asia

Asia stocks follow Wall St tumble on valuation worries


Asian stocks skidded on Thursday following a sharp Wall Street decline amid deepening concerns about stretched valuations in equities markets, while the dollar and bonds strengthened.

A man wearing a mask, following the coronavirus disease (COVID-19) outbreak, stands on an overpass

FILE PHOTO: A man wearing a face mask, following the coronavirus disease (COVID-19) outbreak, stands on an overpass with an electronic board showing Shanghai and Shenzhen stock indexes, at the Lujiazui financial district in Shanghai, China January 6, 2021. REUTERS/Aly Song

NEW YORK: Asian stocks skidded on Thursday following a sharp Wall Street decline amid deepening concerns about stretched valuations in equities markets, while the dollar and bonds strengthened.

In early Asian trade, Australia’s S&P/ASX 200 benchmark lost 1.99per cent, Japan’s Nikkei fell 2.28per cent and Hong Kong’s Hang Seng index futures lost 0.51per cent. S&P futures pulled back 1per cent.

Adding to the market worries was the outcome of Federal Reserve’s policy meeting. While the Fed kept settings unchanged as expected, policymakers flagged a concerning slowdown in the pace of the economic recovery.

On Wall Street, the benchmark S&P 500 index fell nearly 2.57per cent. The Dow Jones Industrial Average fell 2.05per cent and the Nasdaq Composite dropped 2.61per cent.

Boeing Co dragged on the Dow by falling 3.97per cent on a US$6.5 billion charge for its delayed 777X jetliner and crash-plagued 737 MAX.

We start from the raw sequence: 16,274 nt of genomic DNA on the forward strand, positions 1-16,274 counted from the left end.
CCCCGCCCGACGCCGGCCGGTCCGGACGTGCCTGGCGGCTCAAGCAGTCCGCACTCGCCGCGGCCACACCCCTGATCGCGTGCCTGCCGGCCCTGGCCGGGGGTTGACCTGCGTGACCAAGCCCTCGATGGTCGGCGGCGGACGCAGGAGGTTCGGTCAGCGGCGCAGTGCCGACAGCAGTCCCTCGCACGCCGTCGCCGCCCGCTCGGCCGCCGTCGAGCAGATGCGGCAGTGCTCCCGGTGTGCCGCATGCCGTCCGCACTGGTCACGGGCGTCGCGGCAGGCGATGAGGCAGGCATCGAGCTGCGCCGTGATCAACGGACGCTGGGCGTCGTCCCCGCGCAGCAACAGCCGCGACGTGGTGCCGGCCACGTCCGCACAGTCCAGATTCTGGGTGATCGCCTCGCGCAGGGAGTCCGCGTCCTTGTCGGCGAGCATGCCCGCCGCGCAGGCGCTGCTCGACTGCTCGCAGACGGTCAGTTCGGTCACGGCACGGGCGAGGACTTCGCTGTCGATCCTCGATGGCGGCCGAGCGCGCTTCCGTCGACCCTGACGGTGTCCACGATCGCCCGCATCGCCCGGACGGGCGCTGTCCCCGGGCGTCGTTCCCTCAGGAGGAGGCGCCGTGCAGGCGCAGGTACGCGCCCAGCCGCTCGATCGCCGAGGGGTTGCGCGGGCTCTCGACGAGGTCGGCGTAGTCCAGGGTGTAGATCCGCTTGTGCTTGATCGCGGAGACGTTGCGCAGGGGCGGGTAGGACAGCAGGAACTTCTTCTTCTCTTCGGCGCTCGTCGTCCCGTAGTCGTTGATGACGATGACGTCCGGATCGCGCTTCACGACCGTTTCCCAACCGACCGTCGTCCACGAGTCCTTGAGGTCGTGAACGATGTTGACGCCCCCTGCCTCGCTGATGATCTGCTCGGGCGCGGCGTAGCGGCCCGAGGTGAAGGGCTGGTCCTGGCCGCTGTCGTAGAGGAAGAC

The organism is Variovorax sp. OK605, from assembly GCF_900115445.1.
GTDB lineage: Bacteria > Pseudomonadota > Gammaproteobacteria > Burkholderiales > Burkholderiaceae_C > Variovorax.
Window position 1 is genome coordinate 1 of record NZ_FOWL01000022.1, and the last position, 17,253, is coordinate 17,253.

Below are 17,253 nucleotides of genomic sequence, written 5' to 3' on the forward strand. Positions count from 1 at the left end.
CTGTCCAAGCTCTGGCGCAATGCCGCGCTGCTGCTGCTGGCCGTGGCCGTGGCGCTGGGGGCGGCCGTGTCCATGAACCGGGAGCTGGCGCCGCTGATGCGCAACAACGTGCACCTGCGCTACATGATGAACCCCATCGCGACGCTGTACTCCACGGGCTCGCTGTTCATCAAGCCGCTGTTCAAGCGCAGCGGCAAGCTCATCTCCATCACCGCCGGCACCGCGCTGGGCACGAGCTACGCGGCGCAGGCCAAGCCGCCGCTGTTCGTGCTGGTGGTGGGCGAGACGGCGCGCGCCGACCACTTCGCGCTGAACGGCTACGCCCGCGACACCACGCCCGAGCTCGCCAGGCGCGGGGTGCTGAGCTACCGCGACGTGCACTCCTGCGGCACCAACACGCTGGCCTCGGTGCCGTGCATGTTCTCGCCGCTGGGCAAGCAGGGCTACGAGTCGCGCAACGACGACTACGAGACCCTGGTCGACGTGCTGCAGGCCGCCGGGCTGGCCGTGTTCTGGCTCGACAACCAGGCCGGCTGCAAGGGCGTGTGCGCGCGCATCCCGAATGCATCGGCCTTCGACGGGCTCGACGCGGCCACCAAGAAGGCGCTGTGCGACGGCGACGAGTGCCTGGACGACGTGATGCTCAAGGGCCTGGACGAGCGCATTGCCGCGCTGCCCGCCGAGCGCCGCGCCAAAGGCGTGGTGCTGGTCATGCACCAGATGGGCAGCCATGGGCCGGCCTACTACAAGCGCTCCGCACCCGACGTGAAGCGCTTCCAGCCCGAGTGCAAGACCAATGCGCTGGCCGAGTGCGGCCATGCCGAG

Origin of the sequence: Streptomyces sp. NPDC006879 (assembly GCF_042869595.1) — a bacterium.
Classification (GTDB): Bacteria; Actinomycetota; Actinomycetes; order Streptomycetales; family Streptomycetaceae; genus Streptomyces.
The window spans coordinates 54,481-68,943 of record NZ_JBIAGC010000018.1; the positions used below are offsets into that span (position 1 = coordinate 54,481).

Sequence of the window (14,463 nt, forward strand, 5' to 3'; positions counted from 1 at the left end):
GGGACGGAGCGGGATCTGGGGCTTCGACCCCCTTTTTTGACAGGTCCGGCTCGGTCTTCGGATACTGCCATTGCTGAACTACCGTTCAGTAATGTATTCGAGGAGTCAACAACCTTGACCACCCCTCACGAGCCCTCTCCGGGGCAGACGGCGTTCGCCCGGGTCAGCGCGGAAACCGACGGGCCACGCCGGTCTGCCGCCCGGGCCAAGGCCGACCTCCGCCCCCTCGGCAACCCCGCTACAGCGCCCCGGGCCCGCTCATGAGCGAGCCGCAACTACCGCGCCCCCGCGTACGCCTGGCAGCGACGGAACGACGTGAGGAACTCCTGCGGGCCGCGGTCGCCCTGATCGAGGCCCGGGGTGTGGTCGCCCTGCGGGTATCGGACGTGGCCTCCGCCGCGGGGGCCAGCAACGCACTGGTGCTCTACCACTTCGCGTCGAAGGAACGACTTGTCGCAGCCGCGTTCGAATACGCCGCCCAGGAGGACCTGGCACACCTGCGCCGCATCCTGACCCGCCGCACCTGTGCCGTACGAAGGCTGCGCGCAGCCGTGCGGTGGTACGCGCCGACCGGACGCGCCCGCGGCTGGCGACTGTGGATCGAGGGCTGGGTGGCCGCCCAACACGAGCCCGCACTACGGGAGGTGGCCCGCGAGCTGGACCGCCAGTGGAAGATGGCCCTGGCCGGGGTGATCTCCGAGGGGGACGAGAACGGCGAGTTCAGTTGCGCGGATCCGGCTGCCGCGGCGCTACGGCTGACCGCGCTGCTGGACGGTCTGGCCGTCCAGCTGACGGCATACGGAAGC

Michael McCarthy, chief market strategist at CMC Markets in Sydney, said the wider stock selloff was surprising, given strong fourth-quarter results from tech giants.

“A little bit of a sell-the-fact response,” McCarthy said, noting stock valuations are at toppy levels. “It might not have everything to do with the Fed.”

Noting there was no urgency in dollar or bond-buying, he said: “Maybe what we need is a good old-fashioned panic” to cool valuations.

The S&P and Dow are down 0.14per cent and 0.99per cent, respectively, so far this year.

U.S. Treasury yields remained lower, and the dollar index rose 0.559per cent, with the euro down 0.07per cent to US$1.21.

Upbeat U.S. corporate earnings were not enough to pull the benchmarks higher. Microsoft Corp initially rose but erased most of the gains to end up 0.25per cent.

Facebook shares edged up 0.68per cent while Tesla fell 2.10per cent after the close. Apple shares also dipped in extended trade after its results.

These heavyweights have come back into favor as investors dumped economy-linked banks, energy and small-cap stocks.

On the macro level, the Fed’s steady stance shifts the spotlight to how soon and how much fiscal stimulus the U.S. Congress can agree to muster to support the economy.

“The focus is firmly on the fiscal side of the equation now,” Rick Rieder, BlackRock’s chief investment officer of global fixed income, said in a note.

Stimulus checks and extended unemployment insurance have been important to the U.S. recovery and are “far more targeted and effective in combating a crisis…than ‘blunt’ monetary policy tools,” he added.

Though the U.S. vaccination program may help the economy reopen and rebound more fully later this year, for now Fed officials signaled they see it in a deep hole, with high levels of joblessness, ailing small businesses, and a recent surge in COVID-19 infections.

The pan-European STOXX 600 index lost 1.16per cent and MSCI’s gauge of stocks across the globe shed 2.04per cent.

The Japanese yen weakened 0.01per cent versus the greenback at 104.12 per dollar.

(Reporting by Alwyn Scott; Editing by Sam Holmes)



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